All posts tagged 'at facts'

Dental Care 101

Does your fur kid have dental disease? If your dog or cat is over the age of two, then the answer is “highly likely”.

It’s February, which means it’s also National Pet Dental Health Month! If you’re wondering why the awareness campaign lasts for a whole month, it’s because periodontal disease is the most commonly diagnosed disease in dogs and cats. Veterinary dentists will tell you, 80% of dogs and 70% of cats over the age of two have some form of periodontal disease.

That number may seem awfully high, but unfortunately it’s also accurate. Plaque and tartar accumulate on our pet’s teeth just like it does on our own, but the vast majority of pet parents don’t brush their companion animal’s teeth twice a day. Or even once a day. (It’s OK to admit it, you’re in good company). By their second birthday, your fur kid is basically fully grown. And far too many of these adults have never had their teeth brushed.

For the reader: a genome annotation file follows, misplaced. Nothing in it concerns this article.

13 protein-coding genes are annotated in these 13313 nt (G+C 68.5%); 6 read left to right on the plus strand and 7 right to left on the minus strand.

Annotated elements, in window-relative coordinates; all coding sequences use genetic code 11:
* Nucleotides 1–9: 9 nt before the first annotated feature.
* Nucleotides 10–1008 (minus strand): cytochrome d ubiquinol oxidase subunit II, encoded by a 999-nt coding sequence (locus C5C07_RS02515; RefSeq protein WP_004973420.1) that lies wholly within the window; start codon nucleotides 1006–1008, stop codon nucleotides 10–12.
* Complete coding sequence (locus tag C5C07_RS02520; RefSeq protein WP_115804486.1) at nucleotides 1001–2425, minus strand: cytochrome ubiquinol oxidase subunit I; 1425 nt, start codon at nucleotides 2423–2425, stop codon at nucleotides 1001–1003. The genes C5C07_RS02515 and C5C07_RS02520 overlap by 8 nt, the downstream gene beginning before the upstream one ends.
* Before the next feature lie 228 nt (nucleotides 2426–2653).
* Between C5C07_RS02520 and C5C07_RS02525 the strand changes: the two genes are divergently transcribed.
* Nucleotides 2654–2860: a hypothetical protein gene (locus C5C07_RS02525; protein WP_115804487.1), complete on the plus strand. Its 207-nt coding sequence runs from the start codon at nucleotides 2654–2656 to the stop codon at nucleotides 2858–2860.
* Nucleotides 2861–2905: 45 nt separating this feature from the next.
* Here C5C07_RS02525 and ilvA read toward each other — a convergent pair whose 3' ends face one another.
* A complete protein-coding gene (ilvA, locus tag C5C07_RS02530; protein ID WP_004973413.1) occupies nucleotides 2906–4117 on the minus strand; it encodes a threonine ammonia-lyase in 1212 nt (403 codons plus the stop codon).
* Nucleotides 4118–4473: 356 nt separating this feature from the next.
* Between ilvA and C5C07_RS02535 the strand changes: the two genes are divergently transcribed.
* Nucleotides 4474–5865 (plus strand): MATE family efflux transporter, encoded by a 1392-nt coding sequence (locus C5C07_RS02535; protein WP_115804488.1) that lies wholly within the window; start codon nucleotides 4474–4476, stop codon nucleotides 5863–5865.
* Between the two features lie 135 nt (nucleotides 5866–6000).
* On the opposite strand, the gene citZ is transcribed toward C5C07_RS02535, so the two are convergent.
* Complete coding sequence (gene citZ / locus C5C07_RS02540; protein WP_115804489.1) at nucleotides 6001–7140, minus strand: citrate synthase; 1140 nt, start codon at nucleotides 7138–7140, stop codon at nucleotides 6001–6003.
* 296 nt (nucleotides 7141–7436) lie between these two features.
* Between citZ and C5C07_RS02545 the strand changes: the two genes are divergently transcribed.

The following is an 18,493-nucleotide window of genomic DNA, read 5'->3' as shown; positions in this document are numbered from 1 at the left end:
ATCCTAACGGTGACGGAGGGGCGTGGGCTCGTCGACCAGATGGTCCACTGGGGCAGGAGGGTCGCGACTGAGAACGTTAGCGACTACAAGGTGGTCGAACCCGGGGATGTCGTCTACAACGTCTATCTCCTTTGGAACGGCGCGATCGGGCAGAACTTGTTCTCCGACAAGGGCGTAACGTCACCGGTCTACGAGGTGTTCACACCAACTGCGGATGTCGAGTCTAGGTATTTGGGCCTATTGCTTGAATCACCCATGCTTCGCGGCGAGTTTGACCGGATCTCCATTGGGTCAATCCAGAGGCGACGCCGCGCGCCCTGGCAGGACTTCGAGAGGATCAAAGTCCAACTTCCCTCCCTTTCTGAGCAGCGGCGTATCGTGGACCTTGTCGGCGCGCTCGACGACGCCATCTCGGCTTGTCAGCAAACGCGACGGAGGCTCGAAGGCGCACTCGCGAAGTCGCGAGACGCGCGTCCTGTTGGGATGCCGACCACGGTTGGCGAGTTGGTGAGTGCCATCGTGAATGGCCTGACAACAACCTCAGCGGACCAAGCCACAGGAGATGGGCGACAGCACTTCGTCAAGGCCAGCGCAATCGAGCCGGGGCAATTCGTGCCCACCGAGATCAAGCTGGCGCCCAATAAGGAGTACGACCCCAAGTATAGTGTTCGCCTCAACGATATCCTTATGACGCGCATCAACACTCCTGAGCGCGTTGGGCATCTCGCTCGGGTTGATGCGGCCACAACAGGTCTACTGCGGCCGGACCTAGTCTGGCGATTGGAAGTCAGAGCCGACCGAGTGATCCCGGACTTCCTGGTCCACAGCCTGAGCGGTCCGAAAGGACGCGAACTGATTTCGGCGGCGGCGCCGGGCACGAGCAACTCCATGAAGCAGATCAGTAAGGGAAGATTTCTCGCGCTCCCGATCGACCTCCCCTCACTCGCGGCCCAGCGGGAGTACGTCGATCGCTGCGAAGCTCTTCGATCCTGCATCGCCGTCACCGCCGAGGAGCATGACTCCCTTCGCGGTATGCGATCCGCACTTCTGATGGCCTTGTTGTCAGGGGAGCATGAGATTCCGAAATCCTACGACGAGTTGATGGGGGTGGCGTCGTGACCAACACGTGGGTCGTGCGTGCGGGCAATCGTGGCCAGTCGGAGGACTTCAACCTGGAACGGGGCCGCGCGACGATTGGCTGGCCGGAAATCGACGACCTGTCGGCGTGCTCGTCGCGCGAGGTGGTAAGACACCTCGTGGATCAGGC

“But his teeth look fine!” you might protest. That very well may be true. However, plaque (the gummy film that forms on a pet’s teeth within hours of eating) isn’t obvious to the naked eye. Over the course of several days it combines with minerals to harden into tartar. Over weeks and months, this tartar builds into a thick brown stain. Often referred to as “yuck mouth”, there are less familiar technical terms for it (such as Stage IV periodontal disease, the worst level). With routine care and attention, you should be able to prevent them from ever experiencing that stage.

Evaluating a pet kid’s teeth and gums begins with a visual inspection. I call it “flip the lip” because you really need to lift that lip up to view the back molars, which is where the really bad buildup occurs. During the visual exam, we check for tartar, any anomalies (like extra or missing teeth), and for gum inflammation. We also check for any unusual masses. Two of my dogs have had oral melanomas, both discovered during routine exams.